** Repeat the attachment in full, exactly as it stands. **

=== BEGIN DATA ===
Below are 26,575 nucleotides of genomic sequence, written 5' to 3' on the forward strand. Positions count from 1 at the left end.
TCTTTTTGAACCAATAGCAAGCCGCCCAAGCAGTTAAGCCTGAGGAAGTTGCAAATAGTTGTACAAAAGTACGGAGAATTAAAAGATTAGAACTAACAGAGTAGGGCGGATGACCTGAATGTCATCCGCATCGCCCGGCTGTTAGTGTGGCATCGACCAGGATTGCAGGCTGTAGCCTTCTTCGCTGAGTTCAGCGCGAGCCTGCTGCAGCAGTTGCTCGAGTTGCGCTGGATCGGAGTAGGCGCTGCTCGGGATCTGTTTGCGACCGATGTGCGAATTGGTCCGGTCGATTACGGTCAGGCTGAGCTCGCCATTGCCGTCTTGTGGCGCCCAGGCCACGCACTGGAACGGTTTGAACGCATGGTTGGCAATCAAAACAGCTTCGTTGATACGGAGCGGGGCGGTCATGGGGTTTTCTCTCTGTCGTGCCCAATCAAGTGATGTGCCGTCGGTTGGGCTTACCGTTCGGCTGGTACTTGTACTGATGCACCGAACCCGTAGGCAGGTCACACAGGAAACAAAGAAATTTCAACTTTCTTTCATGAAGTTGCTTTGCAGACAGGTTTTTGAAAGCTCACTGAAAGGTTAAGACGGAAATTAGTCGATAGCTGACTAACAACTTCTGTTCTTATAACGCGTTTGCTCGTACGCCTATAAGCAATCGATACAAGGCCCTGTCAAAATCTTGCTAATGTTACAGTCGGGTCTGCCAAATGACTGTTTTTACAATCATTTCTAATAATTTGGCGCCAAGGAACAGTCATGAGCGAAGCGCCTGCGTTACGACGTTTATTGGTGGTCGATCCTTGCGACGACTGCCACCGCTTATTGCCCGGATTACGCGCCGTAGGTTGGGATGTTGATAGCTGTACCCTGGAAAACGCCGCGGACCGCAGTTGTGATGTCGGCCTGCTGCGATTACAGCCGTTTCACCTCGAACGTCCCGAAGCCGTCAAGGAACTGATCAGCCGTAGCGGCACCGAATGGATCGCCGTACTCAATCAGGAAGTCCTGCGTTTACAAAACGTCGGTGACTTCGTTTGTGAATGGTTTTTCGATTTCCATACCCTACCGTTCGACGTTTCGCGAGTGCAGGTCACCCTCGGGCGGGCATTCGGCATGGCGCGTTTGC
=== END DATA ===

Below are 26,575 nucleotides of genomic sequence, written 5' to 3' on the forward strand. Positions count from 1 at the left end.
TCTTTTTGAACCAATAGCAAGCCGCCCAAGCAGTTAAGCCTGAGGAAGTTGCAAATAGTTGTACAAAAGTACGGAGAATTAAAAGATTAGAACTAACAGAGTAGGGCGGATGACCTGAATGTCATCCGCATCGCCCGGCTGTTAGTGTGGCATCGACCAGGATTGCAGGCTGTAGCCTTCTTCGCTGAGTTCAGCGCGAGCCTGCTGCAGCAGTTGCTCGAGTTGCGCTGGATCGGAGTAGGCGCTGCTCGGGATCTGTTTGCGACCGATGTGCGAATTGGTCCGGTCGATTACGGTCAGGCTGAGCTCGCCATTGCCGTCTTGTGGCGCCCAGGCCACGCACTGGAACGGTTTGAACGCATGGTTGGCAATCAAAACAGCTTCGTTGATACGGAGCGGGGCGGTCATGGGGTTTTCTCTCTGTCGTGCCCAATCAAGTGATGTGCCGTCGGTTGGGCTTACCGTTCGGCTGGTACTTGTACTGATGCACCGAACCCGTAGGCAGGTCACACAGGAAACAAAGAAATTTCAACTTTCTTTCATGAAGTTGCTTTGCAGACAGGTTTTTGAAAGCTCACTGAAAGGTTAAGACGGAAATTAGTCGATAGCTGACTAACAACTTCTGTTCTTATAACGCGTTTGCTCGTACGCCTATAAGCAATCGATACAAGGCCCTGTCAAAATCTTGCTAATGTTACAGTCGGGTCTGCCAAATGACTGTTTTTACAATCATTTCTAATAATTTGGCGCCAAGGAACAGTCATGAGCGAAGCGCCTGCGTTACGACGTTTATTGGTGGTCGATCCTTGCGACGACTGCCACCGCTTATTGCCCGGATTACGCGCCGTAGGTTGGGATGTTGATAGCTGTACCCTGGAAAACGCCGCGGACCGCAGTTGTGATGTCGGCCTGCTGCGATTACAGCCGTTTCACCTCGAACGTCCCGAAGCCGTCAAGGAACTGATCAGCCGTAGCGGCACCGAATGGATCGCCGTACTCAATCAGGAAGTCCTGCGTTTACAAAACGTCGGTGACTTCGTTTGTGAATGGTTTTTCGATTTCCATACCCTACCGTTCGACGTTTCGCGAGTGCAGGTCACCCTCGGGCGGGCATTCGGCATGGCGCGTTTGC